The FBDD track is just one of six within the CHI Drug Discovery Chemistry Conference. One indication of the success of the field is its appearance in several of the other tracks: attendees were likely to hear about fragments without going to the FBDD track at all.
In the GPCR track, Robert Cooke from Heptares discussed the application of fragments to the β1-adrenergic receptor (see also here). In the kinase track, Hongtao Zhao presented in silico fragment work (see also here). And in the protein-protein interaction track, David Fry from Roche described a deconstruction of the p53-HDM2 inhibitor RG7112 into its component fragments to see whether the molecule could have been identified from FBLD. RG7112 consists of a central core with four appendages, and although the mono-substituted core was too weak to detect, some of the cores with two substituents could be identified and bound to the protein in the same manner as the parent compound. However, these did tend to be super-sized fragments, with molecular weights in the 300-350 Da range.
Protein-protein interactions were also a theme of Richard Taylor, from the company UCB. They built a sizable fragment library of about 23,000 (mostly commercial) compounds designed to cover molecular frameworks found in known drugs. UCB has invested heavily in SPR technology, and with a stable of four Biacore 3000 instruments could rapidly screen this entire library against a dozen protein-protein interaction targets. Not surprisingly, given the difficulty of this target class, the hit rate was much lower than in conventional fragment screens, averaging just about 1%. What was interesting is that only 964 fragments hit any target – at less than 5%, this is much lower than the roughly 33% hit rate seen in other fragment libraries. Most of these fragments were reasonably specific, though; 908 hit ≤ 8 targets. It will be interesting to see whether anything can be learned about “privileged” protein-protein interaction fragments from this set.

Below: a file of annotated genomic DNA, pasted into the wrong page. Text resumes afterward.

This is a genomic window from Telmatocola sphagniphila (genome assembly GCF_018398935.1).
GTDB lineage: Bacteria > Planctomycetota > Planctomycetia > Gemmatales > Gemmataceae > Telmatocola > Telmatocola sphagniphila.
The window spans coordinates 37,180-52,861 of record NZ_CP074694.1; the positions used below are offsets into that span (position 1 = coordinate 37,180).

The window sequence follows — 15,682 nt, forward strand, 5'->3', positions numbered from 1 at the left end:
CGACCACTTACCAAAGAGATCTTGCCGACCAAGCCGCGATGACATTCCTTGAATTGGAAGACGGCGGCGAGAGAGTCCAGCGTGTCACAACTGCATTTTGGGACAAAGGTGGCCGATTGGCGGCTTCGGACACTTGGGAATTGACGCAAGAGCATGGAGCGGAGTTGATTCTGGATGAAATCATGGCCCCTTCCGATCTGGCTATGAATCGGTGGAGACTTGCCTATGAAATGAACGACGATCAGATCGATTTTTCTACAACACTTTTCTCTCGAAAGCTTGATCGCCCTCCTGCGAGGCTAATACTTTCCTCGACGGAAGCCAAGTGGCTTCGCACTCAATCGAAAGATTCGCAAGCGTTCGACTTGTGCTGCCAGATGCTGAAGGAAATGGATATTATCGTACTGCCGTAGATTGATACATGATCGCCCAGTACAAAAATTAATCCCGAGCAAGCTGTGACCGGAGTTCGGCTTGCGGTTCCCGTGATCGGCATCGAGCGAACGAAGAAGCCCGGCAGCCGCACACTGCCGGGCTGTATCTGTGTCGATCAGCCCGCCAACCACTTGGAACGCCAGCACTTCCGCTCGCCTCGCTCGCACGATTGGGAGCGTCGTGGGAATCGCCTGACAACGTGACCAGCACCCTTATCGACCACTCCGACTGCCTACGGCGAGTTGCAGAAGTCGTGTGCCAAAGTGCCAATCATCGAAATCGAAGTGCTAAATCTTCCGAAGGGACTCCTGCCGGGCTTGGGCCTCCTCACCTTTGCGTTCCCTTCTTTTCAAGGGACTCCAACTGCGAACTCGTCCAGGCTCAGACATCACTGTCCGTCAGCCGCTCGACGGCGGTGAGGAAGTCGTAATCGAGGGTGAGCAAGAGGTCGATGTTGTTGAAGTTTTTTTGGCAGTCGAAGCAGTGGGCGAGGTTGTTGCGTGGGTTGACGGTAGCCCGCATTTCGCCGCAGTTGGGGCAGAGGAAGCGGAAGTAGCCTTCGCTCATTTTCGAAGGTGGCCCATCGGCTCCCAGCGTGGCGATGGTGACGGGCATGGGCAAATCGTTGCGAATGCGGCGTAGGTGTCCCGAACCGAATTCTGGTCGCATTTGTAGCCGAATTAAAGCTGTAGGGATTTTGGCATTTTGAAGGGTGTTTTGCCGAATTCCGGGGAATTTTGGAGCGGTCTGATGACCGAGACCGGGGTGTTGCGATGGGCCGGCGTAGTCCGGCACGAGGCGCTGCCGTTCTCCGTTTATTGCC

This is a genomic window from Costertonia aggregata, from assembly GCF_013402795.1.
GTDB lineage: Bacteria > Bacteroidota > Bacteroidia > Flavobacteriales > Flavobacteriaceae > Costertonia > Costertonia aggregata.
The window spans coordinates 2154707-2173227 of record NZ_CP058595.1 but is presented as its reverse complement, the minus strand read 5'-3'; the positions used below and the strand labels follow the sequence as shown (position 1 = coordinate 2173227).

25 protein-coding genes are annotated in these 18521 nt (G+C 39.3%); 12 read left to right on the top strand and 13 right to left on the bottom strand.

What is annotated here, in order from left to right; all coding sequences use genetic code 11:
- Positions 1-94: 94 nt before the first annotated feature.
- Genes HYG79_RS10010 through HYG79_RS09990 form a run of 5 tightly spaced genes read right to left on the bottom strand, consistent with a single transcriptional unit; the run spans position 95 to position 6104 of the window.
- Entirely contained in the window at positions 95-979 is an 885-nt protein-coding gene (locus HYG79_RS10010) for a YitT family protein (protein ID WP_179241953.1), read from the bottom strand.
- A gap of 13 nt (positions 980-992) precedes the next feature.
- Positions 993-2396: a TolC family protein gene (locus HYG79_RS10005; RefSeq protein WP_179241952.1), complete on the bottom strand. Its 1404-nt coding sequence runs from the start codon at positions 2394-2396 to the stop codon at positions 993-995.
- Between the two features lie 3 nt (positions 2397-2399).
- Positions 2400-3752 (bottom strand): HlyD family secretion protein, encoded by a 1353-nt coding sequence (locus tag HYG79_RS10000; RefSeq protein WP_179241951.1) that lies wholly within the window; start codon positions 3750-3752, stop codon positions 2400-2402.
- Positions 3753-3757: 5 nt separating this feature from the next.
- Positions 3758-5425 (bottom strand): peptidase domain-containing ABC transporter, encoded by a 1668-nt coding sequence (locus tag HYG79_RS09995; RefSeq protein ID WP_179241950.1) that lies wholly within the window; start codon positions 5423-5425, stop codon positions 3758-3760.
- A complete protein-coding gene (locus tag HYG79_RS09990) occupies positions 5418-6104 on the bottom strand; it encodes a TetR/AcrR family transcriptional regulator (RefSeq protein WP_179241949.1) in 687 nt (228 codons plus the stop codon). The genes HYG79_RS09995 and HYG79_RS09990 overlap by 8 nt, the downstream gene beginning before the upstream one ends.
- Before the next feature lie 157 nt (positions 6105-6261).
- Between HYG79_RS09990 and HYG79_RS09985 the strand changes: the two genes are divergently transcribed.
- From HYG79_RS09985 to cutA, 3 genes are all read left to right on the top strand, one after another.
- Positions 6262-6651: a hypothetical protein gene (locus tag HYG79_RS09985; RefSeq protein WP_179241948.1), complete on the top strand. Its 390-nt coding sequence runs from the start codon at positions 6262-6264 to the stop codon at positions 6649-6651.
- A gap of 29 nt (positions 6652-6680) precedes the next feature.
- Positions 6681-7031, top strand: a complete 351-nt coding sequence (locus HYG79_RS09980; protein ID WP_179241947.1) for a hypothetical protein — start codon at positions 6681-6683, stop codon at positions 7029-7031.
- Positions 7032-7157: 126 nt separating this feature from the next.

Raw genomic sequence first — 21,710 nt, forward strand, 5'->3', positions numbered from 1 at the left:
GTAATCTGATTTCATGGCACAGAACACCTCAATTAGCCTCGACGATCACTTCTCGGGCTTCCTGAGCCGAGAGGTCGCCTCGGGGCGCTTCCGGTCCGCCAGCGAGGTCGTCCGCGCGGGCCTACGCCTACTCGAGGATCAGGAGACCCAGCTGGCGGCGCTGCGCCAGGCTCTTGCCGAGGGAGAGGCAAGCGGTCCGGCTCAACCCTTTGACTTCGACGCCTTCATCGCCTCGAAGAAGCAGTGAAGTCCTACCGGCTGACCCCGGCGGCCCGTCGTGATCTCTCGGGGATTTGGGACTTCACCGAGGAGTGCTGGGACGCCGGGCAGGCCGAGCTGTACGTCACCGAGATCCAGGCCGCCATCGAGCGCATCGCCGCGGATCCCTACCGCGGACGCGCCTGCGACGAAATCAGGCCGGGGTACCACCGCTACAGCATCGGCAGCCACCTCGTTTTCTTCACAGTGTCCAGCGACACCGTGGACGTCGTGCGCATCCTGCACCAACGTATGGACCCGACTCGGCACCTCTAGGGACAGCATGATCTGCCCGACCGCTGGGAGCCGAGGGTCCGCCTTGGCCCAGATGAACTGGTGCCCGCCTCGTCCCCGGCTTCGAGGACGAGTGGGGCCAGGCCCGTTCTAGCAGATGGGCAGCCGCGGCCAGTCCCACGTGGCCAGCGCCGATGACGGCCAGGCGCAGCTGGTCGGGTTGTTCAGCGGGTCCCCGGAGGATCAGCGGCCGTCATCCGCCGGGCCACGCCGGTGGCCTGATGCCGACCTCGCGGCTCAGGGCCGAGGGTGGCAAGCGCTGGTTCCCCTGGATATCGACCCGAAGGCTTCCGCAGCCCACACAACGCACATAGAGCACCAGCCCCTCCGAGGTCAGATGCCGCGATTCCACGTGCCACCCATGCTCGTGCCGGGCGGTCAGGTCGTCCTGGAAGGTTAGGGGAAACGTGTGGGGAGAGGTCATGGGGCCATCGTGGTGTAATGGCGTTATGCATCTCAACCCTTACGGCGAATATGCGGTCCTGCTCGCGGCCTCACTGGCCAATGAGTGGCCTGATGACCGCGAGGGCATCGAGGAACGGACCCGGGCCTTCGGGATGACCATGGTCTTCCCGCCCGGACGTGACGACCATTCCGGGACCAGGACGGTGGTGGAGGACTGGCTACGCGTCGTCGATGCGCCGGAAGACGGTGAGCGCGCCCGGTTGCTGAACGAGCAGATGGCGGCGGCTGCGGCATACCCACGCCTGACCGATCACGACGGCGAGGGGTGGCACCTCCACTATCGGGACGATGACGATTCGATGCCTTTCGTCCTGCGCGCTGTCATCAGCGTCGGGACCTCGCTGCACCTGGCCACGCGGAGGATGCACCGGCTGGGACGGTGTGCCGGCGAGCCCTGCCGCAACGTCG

Of course, extracting general trends from collections of fragments is not necessarily straightforward. Teddy has already brought up the difficulties of describing molecular shape; as he pointed out in his presentation, Fsp3 is not the best measure of “three-dimensionality” for several reasons. For example, even toluene has an Fsp3 = 0.14, and while Pete Kenny correctly points out that aromatic molecules do have volume, most chemists would think of this as a very “flat” compound. Principal moment of inertia (PMI) is better, but is harder to calculate. Happily, as Justin Bower described in his presentation, the Beatson Institute is allowing other researchers to use their 3DFIT software to calculate PMI and other properties.
One of the criticisms of 3D fragments is that, as Rod Hubbard pointed out, they can be a “pain in the neck” for chemistry. One solution that researchers at Vernalis took was to do analog work on a simpler molecule, then scaffold-hop back to the original fragment once the SAR was sufficiently understood to justify investment in more challenging chemistry.
Finally, the question of what to do with fragment hits that don’t reproduce in different assays was the topic of at least one breakout discussion and was also extensively discussed by Peter Kutchukian, who presented an analysis of 134 fragment screens using a variety of techniques against 34 different targets at Novartis. Some of this was presented at FBLD 2012, but one interesting finding was that hits from biophysical screens (such as SPR, NMR, or DSF) tended to cluster separately from hits in biochemical assays. Given the number of ways to find fragments, pursuing hits that confirm in both a biochemical and a biophysical method may help to weed out artifacts, though at the risk of increasing false negatives.
Feel free to chime in with your thoughts and impressions, whether or not you were there. And if you are kicking yourself for not attending, next year’s meeting is scheduled to return to San Diego from April 22-25.